A Hypersensitive Robot Hand Is Scary Human in How It Feels Things – Ars Technica

From bionic limbs to sentient robots, robotic entities in science fiction blur the boundaries between biology and machine. Realistic robots are far behind in comparison. While we will not get to the level Star Trek Data anytime soon, there is now a robot hand with a sense of touch that is almost human.

One thing that robots have not been able to achieve is a level of sensitivity and dexterity high enough to feel and manipulate objects as humans do. Enter a robotic hand developed by a team of researchers at Columbia University. (Five years ago, we covered their work back when this achievement was still understandable.)

This hand does not just pick things up and put them under orders. It is so sensitive that it can actually “feel” what it is touching, and is subtle enough to easily change the position of its fingers so it can better hold objects, a maneuver known as “toewalking”. He is so sensitive he can even do all this in the dark, as he detects everything by touch.

State space navigation

“[This is] The researchers said in a study recently published on the preprint server arXiv.

To create this hand, the Columbia team needed to find the most efficient way to navigate through the so-called state space structure. Each known possible configuration of a system is called its own state space. The state space structure describes how the robot is supposed to move from one step to the next within that state space. There are different machine learning methods that can train it to do this.

A popular method of training a robot is known as reinforcement learning (RL). This can be considered a “good bot” vs. a “bad bot” approach. The robot’s control software is “rewarded” for doing what it’s supposed to and “punished” for anything it does incorrectly. He learns through trial and error until he knows how he is supposed to act. Unfortunately, RL has its drawbacks because the slightest deviation from the expected state can cause the robot to drop an object.

So the team also used sampling-based planning (SBP) algorithms to give the robot a better grip (pun intended) on its space structure. The SPB does not need to go through every possible combination of motions to access the state space; Instead, it randomly samples different tracks. Each successful maneuver attempted by the robot is stored using the SBP as a new branch added to a digital tree, which the AI ​​can refer to later when looking for a way to solve a problem. SBP still has its issues – it can only rely on what you’ve done before, and unexpected obstacles encountered in the state space can be problematic.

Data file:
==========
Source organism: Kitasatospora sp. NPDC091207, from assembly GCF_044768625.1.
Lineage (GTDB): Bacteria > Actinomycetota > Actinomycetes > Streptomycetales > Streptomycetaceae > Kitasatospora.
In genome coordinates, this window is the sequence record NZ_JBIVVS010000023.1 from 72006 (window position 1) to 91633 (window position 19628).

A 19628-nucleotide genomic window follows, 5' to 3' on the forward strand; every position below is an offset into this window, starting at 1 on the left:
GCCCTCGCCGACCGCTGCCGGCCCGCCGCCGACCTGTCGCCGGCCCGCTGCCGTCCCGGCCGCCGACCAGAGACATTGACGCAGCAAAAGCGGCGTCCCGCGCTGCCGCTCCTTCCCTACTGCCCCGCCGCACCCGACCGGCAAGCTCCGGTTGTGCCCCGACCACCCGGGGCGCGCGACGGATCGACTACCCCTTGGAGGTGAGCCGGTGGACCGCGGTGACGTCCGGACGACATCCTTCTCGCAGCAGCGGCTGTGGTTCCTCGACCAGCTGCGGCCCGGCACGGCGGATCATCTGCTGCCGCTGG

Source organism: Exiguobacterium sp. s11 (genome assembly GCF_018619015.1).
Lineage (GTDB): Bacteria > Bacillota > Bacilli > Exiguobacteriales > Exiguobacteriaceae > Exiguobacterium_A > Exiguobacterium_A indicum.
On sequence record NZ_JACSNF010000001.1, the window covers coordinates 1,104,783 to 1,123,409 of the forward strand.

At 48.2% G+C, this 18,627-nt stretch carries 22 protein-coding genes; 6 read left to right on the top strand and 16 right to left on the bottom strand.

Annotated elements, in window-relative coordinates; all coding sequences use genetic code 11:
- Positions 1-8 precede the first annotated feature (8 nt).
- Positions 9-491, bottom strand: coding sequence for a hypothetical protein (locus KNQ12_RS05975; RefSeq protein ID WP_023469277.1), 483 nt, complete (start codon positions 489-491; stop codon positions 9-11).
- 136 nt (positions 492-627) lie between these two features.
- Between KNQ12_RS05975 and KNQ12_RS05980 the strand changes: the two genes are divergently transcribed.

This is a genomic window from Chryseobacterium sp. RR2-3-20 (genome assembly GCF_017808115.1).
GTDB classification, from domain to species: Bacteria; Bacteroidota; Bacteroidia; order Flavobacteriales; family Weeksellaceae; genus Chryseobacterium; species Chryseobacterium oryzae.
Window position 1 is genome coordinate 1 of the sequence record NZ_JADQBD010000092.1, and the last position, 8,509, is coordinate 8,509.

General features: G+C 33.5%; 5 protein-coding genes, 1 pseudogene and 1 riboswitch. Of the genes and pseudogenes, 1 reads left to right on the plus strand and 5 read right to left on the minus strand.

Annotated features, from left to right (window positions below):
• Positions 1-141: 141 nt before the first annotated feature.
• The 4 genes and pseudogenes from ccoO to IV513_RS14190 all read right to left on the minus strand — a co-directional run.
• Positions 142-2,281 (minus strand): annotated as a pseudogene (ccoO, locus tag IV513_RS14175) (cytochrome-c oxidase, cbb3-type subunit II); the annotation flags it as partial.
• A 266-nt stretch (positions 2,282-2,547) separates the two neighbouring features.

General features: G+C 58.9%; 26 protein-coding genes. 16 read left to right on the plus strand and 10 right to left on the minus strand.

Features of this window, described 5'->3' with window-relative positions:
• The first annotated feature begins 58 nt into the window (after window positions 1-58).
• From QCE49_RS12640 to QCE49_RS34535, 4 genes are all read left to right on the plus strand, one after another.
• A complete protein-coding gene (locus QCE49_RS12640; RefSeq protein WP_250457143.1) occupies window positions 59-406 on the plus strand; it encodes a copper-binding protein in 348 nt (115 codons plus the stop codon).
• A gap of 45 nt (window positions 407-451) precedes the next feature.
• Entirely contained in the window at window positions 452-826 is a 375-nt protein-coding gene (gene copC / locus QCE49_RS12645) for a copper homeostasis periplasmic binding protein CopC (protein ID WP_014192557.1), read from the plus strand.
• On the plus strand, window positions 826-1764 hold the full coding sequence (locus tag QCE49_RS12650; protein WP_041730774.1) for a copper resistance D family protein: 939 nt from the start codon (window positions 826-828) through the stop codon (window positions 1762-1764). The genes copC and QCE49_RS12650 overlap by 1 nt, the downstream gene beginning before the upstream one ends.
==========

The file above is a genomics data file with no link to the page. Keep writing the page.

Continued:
“[We used] The researchers said the strength of both RL and SBP methods for training motor control policies for hand manipulation with finger gait. “We aim to tackle the most difficult objects, including concave shapes, while securing them at all times without relying on supporting surfaces.”

Back to her senses

For AI, coming up with a set of directions is the easy part. You can tell a bot what to do, but most bots can’t provide much in the way of feedback. The new robot hand goes beyond that with fingers that can feel exactly what it is touching and sense the movement and location of an object. To do this, it needed another algorithm, the Rapid Reconnaissance Tree (RRT). This algorithm is behind the hand’s ability to handle even the most difficult things. RRT finds the branch of the tree that is the shortest path through the state space to the state that represents a completed task.

This combination of algorithms ended up making this robot hand like no other. The researchers taught it to keep at least three fingers in contact with the object and to balance the force used by each finger if an object began to slip or if its shape required different amounts of pressure to maintain its grip. Closed loop control has also been used to train the hand further by giving it feedback at various points throughout the process.

This robotic hand is just as adept in the dark as it is when it can “see” its surroundings, just as a human hand is when it’s trying to feel for something. This is allergic sensing, which many organisms are capable of. Because the hand can have such an amazing sense of touch, it could potentially be used as a more advanced form of assistance for people who need assistance with certain tasks.

We are still far away from androids like Data, who can sense anything. But we at least now have a robotic hand that’s sensitive and sensitive enough to literally stay in touch.

Elizabeth Raine Creature Writes. Her work has appeared on SYFY WIRE, Space.com, Live Science, Grunge, Den of Geek, and Forbidden Futures. When she’s not writing, she’s either shape-shifting, drawing, or masquerading as a character no one has ever heard of. Follow her on Twitter: @hravenrayne.

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